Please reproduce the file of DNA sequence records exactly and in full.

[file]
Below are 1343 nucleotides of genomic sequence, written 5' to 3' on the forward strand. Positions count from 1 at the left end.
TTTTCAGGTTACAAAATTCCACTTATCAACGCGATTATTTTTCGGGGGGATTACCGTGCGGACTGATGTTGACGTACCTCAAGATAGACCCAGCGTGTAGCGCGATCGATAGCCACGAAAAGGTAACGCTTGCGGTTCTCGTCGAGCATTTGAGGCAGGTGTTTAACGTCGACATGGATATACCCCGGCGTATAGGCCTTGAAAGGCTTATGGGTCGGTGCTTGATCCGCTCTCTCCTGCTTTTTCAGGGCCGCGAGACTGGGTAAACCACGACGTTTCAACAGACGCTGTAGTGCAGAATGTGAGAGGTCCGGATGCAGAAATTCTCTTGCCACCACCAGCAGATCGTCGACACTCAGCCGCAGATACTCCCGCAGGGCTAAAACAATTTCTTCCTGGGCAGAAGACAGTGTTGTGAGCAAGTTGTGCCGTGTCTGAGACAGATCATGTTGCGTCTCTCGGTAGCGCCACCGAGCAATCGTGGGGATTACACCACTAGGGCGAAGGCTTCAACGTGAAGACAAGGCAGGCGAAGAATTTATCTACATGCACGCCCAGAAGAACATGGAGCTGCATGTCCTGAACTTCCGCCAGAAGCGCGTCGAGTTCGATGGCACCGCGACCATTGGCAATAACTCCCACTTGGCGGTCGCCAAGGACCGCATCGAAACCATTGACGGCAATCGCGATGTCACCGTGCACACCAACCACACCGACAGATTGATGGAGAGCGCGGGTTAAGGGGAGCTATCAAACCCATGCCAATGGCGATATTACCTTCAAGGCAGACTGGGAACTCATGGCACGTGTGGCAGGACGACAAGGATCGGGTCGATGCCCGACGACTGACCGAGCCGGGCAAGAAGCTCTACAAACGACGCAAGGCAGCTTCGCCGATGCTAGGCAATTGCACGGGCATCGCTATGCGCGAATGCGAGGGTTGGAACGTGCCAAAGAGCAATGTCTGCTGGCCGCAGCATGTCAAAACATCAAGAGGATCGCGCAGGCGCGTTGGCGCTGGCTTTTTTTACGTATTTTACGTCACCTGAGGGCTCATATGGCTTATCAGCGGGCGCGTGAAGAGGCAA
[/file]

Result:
Below are 1343 nucleotides of genomic sequence, written 5' to 3' on the forward strand. Positions count from 1 at the left end.
TTTTCAGGTTACAAAATTCCACTTATCAACGCGATTATTTTTCGGGGGGATTACCGTGCGGACTGATGTTGACGTACCTCAAGATAGACCCAGCGTGTAGCGCGATCGATAGCCACGAAAAGGTAACGCTTGCGGTTCTCGTCGAGCATTTGAGGCAGGTGTTTAACGTCGACATGGATATACCCCGGCGTATAGGCCTTGAAAGGCTTATGGGTCGGTGCTTGATCCGCTCTCTCCTGCTTTTTCAGGGCCGCGAGACTGGGTAAACCACGACGTTTCAACAGACGCTGTAGTGCAGAATGTGAGAGGTCCGGATGCAGAAATTCTCTTGCCACCACCAGCAGATCGTCGACACTCAGCCGCAGATACTCCCGCAGGGCTAAAACAATTTCTTCCTGGGCAGAAGACAGTGTTGTGAGCAAGTTGTGCCGTGTCTGAGACAGATCATGTTGCGTCTCTCGGTAGCGCCACCGAGCAATCGTGGGGATTACACCACTAGGGCGAAGGCTTCAACGTGAAGACAAGGCAGGCGAAGAATTTATCTACATGCACGCCCAGAAGAACATGGAGCTGCATGTCCTGAACTTCCGCCAGAAGCGCGTCGAGTTCGATGGCACCGCGACCATTGGCAATAACTCCCACTTGGCGGTCGCCAAGGACCGCATCGAAACCATTGACGGCAATCGCGATGTCACCGTGCACACCAACCACACCGACAGATTGATGGAGAGCGCGGGTTAAGGGGAGCTATCAAACCCATGCCAATGGCGATATTACCTTCAAGGCAGACTGGGAACTCATGGCACGTGTGGCAGGACGACAAGGATCGGGTCGATGCCCGACGACTGACCGAGCCGGGCAAGAAGCTCTACAAACGACGCAAGGCAGCTTCGCCGATGCTAGGCAATTGCACGGGCATCGCTATGCGCGAATGCGAGGGTTGGAACGTGCCAAAGAGCAATGTCTGCTGGCCGCAGCATGTCAAAACATCAAGAGGATCGCGCAGGCGCGTTGGCGCTGGCTTTTTTTACGTATTTTACGTCACCTGAGGGCTCATATGGCTTATCAGCGGGCGCGTGAAGAGGCAA